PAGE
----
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Loki (pronounced LOAK-ee) is a Jötunn and the Norse god of mischief and deception.


Loki is the son of the Giants, Farbauti and Laufey, he also has two brothers Helblinde and Býleistr.

Loki is known as the trickster God, he is not evil, nor is he good, he lived in Asgard even though he was from Jotunheim (the land of the giants). He loved to make trouble for anyone and everyone especially for the Gods and Goddesses in Asgard. Loki was both cunning and clever and he always came up with new ideas to annoy and bring people in the uttermost embarrassments. Loki just loved to prank people in all the ways he could think of as long as he thought it was funny. After he got someone in trouble with his pranks, he often saved them so he would look like the hero of the day.

Loki was first married to the Jötunn Angrboða who gave birth to Hel, the Goddess of the grave, Jörmungandr, the Great Serpent who slays Thor during Ragnarök and Fenrir, the Wolf who bites off one of the hands of Týr and who kills Odin during Ragnarok. Loki was also the Mother of Odin's horse, Sleipnir after shape-shifting into a mare and courting the stallion Svaðilfari, as is recounted in the tale of the fortification of Asgard. He then later marries the Goddess Sigyn and they have two sons whose names were Vali and the other son was variously rendered as either Narfi or Nari.

Loki was said to have entered into a blood brotherhood with Odin, and whether it was this or his right that gave him access to Asgard is unknown. After Loki had been chased away by Thor for insulting all the Gods and Goddesses, Loki was then sought out and bound to a rock by the entrails of his son Narfi, who had been torn to pieces by his son, Vali, who had been transformed into a ravenous wolf. The faithful Sigyn kept watch over her husband, catching the poison from the serpent that Skadi placed over Loki's head. It was said that, when Sigyn left to empty the bowl, the poison would drip into Loki's eyes. His writhing from the pain caused earthquakes.

He was chained until the day of Ragnarök, the end of the Gods, where he will fight amongst the Jotnar and face Heimdallr. Upon the field of Vígríðr, the two will slay each other.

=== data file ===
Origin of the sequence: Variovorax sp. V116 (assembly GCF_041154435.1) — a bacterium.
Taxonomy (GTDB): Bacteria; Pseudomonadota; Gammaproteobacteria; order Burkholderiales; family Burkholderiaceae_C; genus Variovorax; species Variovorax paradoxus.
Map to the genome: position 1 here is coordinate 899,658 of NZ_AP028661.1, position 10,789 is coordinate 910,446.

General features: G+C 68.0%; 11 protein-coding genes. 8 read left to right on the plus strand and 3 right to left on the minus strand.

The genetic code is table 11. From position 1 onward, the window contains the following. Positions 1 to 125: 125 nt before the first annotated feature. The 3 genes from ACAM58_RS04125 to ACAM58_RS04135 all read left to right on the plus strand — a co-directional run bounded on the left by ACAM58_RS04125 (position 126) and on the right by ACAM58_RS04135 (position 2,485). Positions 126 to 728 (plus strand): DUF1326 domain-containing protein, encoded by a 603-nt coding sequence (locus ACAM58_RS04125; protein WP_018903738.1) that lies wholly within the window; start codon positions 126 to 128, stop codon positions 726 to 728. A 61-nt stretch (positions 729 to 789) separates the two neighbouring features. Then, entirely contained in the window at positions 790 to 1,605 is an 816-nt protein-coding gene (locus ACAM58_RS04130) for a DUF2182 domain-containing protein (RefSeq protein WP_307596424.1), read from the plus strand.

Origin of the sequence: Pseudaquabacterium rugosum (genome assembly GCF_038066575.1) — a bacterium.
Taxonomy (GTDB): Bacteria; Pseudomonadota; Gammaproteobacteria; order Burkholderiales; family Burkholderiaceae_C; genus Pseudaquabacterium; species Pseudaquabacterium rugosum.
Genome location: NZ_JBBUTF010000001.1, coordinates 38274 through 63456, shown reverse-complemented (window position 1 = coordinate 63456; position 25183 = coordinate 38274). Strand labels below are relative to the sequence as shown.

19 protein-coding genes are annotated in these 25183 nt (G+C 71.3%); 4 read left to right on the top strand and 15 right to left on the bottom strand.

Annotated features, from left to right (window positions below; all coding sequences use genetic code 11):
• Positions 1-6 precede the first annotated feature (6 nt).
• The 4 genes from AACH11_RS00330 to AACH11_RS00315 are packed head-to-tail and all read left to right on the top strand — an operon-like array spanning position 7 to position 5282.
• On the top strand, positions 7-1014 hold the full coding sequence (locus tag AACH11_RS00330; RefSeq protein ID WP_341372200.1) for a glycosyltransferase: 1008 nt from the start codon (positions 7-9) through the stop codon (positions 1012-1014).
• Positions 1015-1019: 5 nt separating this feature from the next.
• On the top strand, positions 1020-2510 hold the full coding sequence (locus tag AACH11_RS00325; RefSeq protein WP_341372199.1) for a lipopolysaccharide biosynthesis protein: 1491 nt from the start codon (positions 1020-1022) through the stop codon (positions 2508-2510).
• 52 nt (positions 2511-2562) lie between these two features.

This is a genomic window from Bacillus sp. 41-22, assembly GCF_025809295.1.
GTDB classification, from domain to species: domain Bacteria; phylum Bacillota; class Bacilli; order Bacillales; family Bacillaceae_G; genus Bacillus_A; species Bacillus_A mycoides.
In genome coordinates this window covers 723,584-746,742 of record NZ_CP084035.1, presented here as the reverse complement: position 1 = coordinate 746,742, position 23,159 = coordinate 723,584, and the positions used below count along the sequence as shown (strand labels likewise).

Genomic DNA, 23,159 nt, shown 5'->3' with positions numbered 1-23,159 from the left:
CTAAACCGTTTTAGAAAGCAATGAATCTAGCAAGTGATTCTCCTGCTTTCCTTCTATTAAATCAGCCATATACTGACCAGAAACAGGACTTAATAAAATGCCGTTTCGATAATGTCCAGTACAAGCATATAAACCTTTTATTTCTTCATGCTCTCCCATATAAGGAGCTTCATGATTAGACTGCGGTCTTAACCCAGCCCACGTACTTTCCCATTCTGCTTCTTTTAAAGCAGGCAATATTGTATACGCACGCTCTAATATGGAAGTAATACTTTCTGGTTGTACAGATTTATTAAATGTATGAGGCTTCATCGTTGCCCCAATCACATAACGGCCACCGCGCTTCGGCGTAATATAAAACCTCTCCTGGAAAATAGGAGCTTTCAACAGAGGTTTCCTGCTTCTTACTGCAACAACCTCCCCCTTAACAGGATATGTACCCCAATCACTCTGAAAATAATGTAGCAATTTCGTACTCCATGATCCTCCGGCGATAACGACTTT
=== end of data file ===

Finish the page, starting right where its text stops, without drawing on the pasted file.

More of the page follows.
In Vikings

Loki is blamed by one of the crew for the difficulty of the voyage, saying Ragnar is partnered with the God of tricks also known as the Wrath of the Northmen.

Floki principally worships Loki and believes himself to be a descendant of the God. Ragnar notices that Floki is a lot like Loki, only not a God. King Horik and Floki quip over a story about Loki stealing a necklace that belonged to Freyja while in the shape of a fly. The idol Bjorn discovers in Floki's workshop is specified as Loki in the script. Floki also names his daughter Angrboda, in homage to Loki's first wife. A hearth-stone featured in Wrath of the Northmen, a replica of the Snapstun stone, which features the image of Loki.

In The Lord's Prayer Floki tells Ubbe of how Loki was punished for a terrible crime by being tied to a rock with poison from a dead snake dripping into his eyes. Later, Ragnar punishes Floki in a similar fashion: exchanging the snake for chinese water torture. In a cruel irony, Floki's wife Helga comes and tries to collect the dripping water with a bowl, much like Loki's wife Sigyn did with the poison.

In Full Moon, Rafarta accuses Floki of having taken the expedition to the land of Loki.


Early on, Loki was considered to be useful and clever, his quick wit was often useful against enemies of the Gods, but mischief and finally malevolence eventually took over at the expense of many Gods, particularly Thor.

Loki also demonstrates a complete lack of concern for the well-being of the other fellow Gods, a trait which could be discerned, in vague outline, merely by considering his offspring. Loki often runs afoul not only of societal expectations, but also of what we today might call "The laws of nature".

In tales Loki is portrayed as a scheming coward who cares only for shallow pleasures and self-preservation. He’s by turn playful, malicious, and helpful, but he’s always irreverent and nihilistic.


  • Loki is a shape-shifter and has been known to transform himself into a salmon, mare, seal a fly and possibly an elderly woman.
  • Loki is often called Laufeysson, despite his father being Farbauti and Norse names being patronymical in nature. This is simply because Norse mythology was originally told through alliterative poetry and Loki Laufeysson simply worked better as a rhyme.
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